Book Reviews

Review of Total Flow Management by Euclides Coimbra

By Jon Miller Updated on May 29th, 2017

Total Flow Management: Achieving Excellence with Kaizen and Lean Supply Chains was published in early 2009 but has been distributed only within Kaizen Institute and its customers. Now this book is available to all and will surely join become a classic on the practical application of Toyota Production System principles to supply chain design. Written by Euclides A. Coimbra, a senior consultant and Managing Director of Kaizen Institute with over two decades of experience teaching, designing and implementing lean systems, it is an ambitious book. Across 280 sheets of A4 size paper, this book attempts nothing less than a full explanation of internal and external logistics systems that enable lean supply chains.
For any student of continuous improvement this book is a pleasure to read. The 17 chapters are filled with detailed charts, photos, layout and flow diagrams and other useful graphics, many in color. The writing is clear and direct, all the more remarkable as English is the native language Mr. Coimbra, who hails from Portugal. Some readers may be put off by the frequent and unapologetic use of Japanese terms for lean concepts such as junjo for sequence, mizusumashi for water spider, gemba for shop floor, etc) but there are far more technical terms in English introduced in this book. All of them are of high value and utility, not intended to impress the reader with jargon.
The book is divided in three sections. Part one reviews the lean paradigms and “thought habits” relevant to converting a traditional supply chain into a lean one. The author goes on to introduce “Company A” as the actual company whose case study around which the book is built, and sketches out the lean supply chain concepts which will follow. For the intermediate to advanced student of lean it may be interesting to stop reading at chapter 3, study the current state information for Company A and attempt to draw up a future state plan for a lean supply chain. The reader can check their understanding against the content in chapters 4-13 and then compare their conclusions with the actual implementation of Total Flow Management at Company A, described in Chapter 17. This approach can be used by university lecturers to develop a case study exercise for students, as a team exercise among operations managers and directors, or for employers in designing interview question for potential lean leaders.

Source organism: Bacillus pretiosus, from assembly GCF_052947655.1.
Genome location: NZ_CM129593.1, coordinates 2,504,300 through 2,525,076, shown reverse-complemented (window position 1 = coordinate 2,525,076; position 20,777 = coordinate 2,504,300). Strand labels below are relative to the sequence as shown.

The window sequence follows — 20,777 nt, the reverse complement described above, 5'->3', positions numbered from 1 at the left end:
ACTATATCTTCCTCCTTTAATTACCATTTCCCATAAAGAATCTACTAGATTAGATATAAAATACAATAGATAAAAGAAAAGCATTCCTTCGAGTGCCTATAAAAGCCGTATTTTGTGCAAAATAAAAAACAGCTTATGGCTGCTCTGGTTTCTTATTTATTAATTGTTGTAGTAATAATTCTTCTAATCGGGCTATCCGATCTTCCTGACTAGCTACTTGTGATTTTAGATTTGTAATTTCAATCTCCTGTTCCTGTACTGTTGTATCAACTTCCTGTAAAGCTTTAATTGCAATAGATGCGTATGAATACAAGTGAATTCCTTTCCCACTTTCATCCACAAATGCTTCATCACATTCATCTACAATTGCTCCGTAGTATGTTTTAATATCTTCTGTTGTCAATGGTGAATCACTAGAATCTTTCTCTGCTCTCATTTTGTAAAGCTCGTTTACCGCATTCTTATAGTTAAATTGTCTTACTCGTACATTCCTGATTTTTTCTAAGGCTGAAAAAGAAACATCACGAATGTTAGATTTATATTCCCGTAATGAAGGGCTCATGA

Part two of the book is a 160 page feast of lean systems and tools as they apply to internal and external logistics. Chapter by chapter the author walks the reader through topics including line layout and design, material replenishment, standard work, SMED, low-cost automation, supermarkets, water spiders, synchronization, leveling, pull planning, external logistics and warehouse design, milk runs, customer service policies, delivery flows and logistics planning, all the while using examples and illustrations, never shirking away from difficult topics, raising the cons with the pros of designing a lean supply chain.
Part three of the book is titled “How to Implement Total Flow Management” and deals primarily with grasping the current situation, establishing a vision and plan, taking action “the kaizen way” and finally a reviewing what was actually done at Company A. Supplemented by a list of projects and actions taken during the TFM implementation at Company A, the final chapter provides valuable insight into the steps taken in an actual lean logistics transformation.
The book’s appendices add value by providing descriptions of kanban loops, kanban calculations for various types, pull planning algorithms for logistics and production, and finally a set of TFM self-assessment scorecards. The lack of a glossary is a glaring omission, considering the wealth of lean terms and concepts and the high number of Japanese terms used throughout the book. The book ends abruptly by concluding the story of Company A, without afterword or final words of inspiration for the reader. For all its rich depth and detail, it is a lean book in substance and spirit.
Total Flow Management is available for purchase through our web shop.
Disclosure: Total Flow Management was published by Kaizen Institute, my employer. The author Euclides Coimbra is my respected colleague within Kaizen Institute. It is my pleasure but not my duty to review this book.

Have something to say?

Leave your comment and let's talk!

Start your Lean & Six Sigma training today.